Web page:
While at Sonnenschein, Allard mentored Valerie Jarrett, now a senior adviser to President Obama. Jarrett, formerly the Vice-Chair of the Board of Trustees at the University of Chicago and Chair of the Board of Trustees at the University of Chicago Medicine, described Allard’s approach to the Chicago Tribune for Allard’s obituary. “Not only is she a role model for her extraordinary accomplishments,” Jarrett said of Allard, “but she’s a role model for how to treat people when you’ve reached the pinnacle of success.”
Allard continuously faced her pioneer status with grace and humor, according to niece Patricia John. When she became partner at Sonnenschein, Allard felt a duty to play golf with her male colleagues who had canceled their membership at a male-only golf club and switched to a different club that admitted women. At another time, as one of the first women members of the Commercial Club of Chicago (along with Hanna Holborn Gray, the first female president of UChicago), Allard’s niece accompanied her to the club’s annual father-son Christmas party, at which they were the only two women in attendance.
“She was always proud when she cut through barriers like that, but she never let it tear at her. She didn’t like it, but she dealt with it,” said John. “I used to think she ate glass for breakfast.”
Service to the City
In 1979, Allard helped found the Chicago Network, an organization of Chicago’s most respected professional women. She also was the first female board member at Commonwealth Edison (now Exelon) and Marshall Field & Company. In addition, Allard sat on the boards of LaSalle National Bank, AM International and USF&G Corporation.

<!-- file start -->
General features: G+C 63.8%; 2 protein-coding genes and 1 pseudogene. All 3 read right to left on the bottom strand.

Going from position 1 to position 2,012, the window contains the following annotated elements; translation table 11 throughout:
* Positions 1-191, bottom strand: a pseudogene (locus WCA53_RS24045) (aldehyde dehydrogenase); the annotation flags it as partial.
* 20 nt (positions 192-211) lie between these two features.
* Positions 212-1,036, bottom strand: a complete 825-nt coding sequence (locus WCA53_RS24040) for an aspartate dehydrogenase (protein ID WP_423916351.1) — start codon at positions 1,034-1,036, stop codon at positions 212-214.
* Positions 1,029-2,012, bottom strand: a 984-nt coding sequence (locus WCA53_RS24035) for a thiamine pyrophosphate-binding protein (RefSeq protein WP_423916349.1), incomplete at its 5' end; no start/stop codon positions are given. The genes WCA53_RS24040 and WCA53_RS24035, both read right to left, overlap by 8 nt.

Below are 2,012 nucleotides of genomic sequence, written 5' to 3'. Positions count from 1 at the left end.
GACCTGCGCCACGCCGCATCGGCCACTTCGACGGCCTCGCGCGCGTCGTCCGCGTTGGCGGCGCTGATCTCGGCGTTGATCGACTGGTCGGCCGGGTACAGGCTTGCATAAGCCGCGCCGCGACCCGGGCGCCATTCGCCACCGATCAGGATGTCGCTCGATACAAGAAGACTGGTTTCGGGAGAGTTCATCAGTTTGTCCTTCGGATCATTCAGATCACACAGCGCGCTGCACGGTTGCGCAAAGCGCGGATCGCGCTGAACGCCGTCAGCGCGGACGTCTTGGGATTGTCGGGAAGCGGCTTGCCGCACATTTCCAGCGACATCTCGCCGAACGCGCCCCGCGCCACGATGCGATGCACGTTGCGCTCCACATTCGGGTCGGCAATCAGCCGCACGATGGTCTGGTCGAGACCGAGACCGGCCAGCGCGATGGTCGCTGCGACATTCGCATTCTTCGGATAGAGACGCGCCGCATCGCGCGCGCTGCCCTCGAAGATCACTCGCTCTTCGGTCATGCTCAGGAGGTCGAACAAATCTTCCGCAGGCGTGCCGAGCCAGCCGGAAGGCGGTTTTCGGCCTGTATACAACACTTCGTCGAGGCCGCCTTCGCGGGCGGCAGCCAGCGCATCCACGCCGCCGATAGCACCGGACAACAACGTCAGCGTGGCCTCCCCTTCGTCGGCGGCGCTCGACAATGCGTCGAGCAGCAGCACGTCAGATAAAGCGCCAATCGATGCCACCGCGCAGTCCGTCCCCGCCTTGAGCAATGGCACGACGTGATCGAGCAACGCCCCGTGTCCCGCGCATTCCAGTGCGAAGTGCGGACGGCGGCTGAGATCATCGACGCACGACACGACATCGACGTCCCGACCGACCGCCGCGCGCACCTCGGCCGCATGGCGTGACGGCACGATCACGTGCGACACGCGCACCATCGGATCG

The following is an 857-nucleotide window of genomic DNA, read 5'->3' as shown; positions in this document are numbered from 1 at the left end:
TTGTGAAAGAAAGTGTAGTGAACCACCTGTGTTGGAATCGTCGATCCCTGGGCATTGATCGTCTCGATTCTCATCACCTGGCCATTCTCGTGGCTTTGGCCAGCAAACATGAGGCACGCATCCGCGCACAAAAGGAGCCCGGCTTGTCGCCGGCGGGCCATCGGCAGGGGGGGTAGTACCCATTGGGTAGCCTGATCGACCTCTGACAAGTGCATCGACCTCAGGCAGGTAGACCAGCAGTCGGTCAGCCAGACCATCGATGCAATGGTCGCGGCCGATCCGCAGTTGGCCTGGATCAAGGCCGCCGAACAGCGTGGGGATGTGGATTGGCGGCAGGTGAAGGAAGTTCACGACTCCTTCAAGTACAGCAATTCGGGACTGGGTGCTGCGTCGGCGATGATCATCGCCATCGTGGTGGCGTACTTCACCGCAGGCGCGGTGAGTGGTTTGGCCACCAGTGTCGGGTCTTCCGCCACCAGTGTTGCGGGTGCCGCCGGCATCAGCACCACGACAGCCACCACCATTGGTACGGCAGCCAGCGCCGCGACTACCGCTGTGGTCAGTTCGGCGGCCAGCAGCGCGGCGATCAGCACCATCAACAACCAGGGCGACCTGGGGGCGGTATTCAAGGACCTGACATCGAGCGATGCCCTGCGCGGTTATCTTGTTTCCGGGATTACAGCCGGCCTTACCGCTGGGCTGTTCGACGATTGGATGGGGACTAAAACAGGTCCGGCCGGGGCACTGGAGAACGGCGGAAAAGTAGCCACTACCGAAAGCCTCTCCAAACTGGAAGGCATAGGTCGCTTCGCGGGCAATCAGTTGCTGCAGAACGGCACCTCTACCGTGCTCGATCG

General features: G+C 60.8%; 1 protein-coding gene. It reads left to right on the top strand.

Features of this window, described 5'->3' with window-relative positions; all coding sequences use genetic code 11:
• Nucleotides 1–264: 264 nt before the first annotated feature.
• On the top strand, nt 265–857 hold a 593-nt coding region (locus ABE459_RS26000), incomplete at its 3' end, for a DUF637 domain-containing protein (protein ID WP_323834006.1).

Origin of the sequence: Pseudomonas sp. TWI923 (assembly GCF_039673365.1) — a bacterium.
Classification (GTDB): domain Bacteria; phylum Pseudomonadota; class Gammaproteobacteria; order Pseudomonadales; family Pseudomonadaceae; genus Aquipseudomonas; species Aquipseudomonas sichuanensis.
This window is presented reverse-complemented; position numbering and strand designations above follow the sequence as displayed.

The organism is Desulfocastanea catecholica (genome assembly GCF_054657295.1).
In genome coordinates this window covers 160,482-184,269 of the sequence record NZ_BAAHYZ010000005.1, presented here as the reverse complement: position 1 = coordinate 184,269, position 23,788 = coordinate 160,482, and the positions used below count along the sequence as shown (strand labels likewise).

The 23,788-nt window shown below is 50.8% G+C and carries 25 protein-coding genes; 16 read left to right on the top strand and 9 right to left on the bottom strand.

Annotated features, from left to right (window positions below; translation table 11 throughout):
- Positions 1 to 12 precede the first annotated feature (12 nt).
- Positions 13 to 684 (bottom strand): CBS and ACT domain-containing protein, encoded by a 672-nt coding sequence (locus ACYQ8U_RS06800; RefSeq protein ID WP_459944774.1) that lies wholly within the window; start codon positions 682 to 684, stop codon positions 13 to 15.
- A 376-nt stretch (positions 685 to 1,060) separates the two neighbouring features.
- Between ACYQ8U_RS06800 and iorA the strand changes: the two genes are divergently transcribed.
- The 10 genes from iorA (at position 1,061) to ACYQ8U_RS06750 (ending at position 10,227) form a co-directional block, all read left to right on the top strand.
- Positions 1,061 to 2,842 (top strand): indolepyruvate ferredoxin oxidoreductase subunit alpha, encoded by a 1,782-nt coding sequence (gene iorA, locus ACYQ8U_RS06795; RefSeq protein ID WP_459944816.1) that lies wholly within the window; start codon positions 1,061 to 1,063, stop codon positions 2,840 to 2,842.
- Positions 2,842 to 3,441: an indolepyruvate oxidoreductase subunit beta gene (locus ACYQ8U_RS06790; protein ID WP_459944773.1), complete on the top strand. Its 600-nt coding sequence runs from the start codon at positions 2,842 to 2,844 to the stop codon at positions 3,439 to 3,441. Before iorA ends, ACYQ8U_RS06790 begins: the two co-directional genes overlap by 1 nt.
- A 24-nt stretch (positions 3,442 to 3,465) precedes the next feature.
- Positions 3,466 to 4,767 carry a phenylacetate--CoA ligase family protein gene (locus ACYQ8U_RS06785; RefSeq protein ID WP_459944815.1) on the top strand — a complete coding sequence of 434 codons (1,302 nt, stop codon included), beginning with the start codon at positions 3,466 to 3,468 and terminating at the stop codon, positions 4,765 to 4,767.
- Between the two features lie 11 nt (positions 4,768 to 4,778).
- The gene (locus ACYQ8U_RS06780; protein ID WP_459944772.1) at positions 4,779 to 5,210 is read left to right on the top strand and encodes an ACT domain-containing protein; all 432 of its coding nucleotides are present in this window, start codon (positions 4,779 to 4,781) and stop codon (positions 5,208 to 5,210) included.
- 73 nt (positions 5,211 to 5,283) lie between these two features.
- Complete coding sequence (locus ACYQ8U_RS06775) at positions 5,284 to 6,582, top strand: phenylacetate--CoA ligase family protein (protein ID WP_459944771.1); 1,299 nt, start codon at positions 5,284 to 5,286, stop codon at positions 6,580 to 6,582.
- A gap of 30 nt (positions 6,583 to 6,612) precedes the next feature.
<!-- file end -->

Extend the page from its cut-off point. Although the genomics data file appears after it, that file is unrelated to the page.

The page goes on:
“I volunteered for work a lot, which I think is one of the ways you become a more important person in any institution,” she told Today’s Chicago Woman in 1988, when it named her its Woman of the Year. In 1987, the Chicago Tribune selected her as one of Chicago’s 10 most powerful women.
“I’m not afraid of standing up to change things,” she told the Tribune in 1987.
Among many other civic leadership roles, Allard continued to be active at the University through the Law School Alumni Association, the Harris School Visiting Committee, the GSB Council and the advisory board to the Women’s Business Group.
“My mom reached many summits in her life,” said John Allard, her son with first husband Robert Allard, DB’50, JD’58.
Her son John and a granddaughter survive Allard. Her second husband, David Gooder, preceded her in death in 2006.
A memorial is being planned.